A Building with three Names


The Inland Building was one of the three names given the
 six-story office building that long stood at 702 4th Ave.

File photo | The Herald-Dispatch


A six-story office building that stood at 702 4th Ave., across
 the street from the Cabell County Courthouse, was long
an important part of downtown Huntington.
Over the years, the building had
three different names.

First known as the Simms-Keller Building, the brick and steel
 structure was built by Henry Simms and George W. Keller.
Simms was an influential Huntington attorney and Keller
was engaged in the oil-producing business. The two
men erected the building in 1925 and soon filled
 it with the offices of coal companies
and other businesses.

In 1942, the Simms-Keller Building was purchased by
Huntington businessman and civic leader J. Hanly
Morgan to house the Inland Mutual Insurance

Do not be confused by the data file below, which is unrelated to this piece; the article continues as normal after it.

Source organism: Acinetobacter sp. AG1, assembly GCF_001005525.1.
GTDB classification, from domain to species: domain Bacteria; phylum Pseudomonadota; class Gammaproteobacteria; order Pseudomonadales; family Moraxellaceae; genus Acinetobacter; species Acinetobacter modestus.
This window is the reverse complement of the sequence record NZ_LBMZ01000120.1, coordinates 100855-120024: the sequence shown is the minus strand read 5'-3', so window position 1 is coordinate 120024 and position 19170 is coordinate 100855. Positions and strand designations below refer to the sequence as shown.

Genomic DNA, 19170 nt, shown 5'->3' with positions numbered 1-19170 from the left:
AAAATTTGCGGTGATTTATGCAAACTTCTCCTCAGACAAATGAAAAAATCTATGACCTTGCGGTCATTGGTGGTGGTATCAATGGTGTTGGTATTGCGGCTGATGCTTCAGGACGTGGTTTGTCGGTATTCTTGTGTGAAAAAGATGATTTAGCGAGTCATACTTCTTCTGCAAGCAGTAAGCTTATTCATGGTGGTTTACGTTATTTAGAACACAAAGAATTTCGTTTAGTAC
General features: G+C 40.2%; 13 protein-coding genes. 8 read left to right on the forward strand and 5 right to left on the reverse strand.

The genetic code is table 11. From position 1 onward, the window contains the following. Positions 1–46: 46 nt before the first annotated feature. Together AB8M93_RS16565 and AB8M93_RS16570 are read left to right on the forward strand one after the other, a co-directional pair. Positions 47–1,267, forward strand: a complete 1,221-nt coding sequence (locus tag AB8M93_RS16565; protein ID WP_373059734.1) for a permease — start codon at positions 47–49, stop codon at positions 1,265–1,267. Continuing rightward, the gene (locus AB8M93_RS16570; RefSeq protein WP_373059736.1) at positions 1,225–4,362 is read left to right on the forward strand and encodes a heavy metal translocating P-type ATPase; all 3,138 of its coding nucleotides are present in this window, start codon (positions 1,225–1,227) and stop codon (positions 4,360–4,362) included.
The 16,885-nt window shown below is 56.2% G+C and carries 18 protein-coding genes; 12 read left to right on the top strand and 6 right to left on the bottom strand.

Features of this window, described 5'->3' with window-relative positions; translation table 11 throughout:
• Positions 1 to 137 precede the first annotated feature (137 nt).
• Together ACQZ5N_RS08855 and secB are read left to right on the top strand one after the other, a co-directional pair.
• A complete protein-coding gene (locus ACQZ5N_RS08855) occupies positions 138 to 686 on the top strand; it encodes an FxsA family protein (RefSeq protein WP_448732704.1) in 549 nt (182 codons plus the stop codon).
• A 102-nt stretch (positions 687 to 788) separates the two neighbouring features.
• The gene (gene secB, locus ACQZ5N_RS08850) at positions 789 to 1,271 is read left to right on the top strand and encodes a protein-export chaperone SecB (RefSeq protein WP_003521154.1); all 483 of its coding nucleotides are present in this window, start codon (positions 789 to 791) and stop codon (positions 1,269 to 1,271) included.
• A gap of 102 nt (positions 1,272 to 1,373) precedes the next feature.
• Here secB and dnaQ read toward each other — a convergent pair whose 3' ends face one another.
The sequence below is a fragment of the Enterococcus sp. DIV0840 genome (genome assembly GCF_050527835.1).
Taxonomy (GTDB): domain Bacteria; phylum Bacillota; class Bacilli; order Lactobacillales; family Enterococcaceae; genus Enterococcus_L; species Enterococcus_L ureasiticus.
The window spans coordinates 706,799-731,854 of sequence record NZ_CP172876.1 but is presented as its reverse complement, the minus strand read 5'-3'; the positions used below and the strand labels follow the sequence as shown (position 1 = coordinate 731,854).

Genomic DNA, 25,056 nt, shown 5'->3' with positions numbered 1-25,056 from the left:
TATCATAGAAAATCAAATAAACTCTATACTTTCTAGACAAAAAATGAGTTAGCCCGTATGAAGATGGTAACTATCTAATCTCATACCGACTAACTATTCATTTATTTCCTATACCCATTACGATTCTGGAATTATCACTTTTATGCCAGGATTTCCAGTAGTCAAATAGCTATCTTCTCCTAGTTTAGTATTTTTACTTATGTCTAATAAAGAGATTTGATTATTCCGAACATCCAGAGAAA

Co. in which he was involved. So the
structure was renamed the
Inland Building.

For a number of years, Medical Arts Supply Co.
occupied the first floor of the 4th Avenue
building. (Today, Medical Arts is
located at 949 6th Ave.)

In 1953, Morgan sold the building to the Kelly-Hatfield Land Co.,
which used it to house the offices of its Guyan Eagle Coal Co.
that had been located in Amherstdale, West Virginia.
With the sale, the name of the structure was once
again changed, this time to the
Kelly-Hatfield Building.

In the 1970s, the Huntington Urban Renewal Authority
 launched an ambitious reshaping of the city’s
downtown, acquiring and leveling many
 older structures. Among the buildings
demolished was the 4th Avenue
office buildingthat over the
 years had carried three
different names.


Note:  This Article and picture appeared in the Herald-Dispatch Newspaper on Sep. 12, 2023.


[ Back ]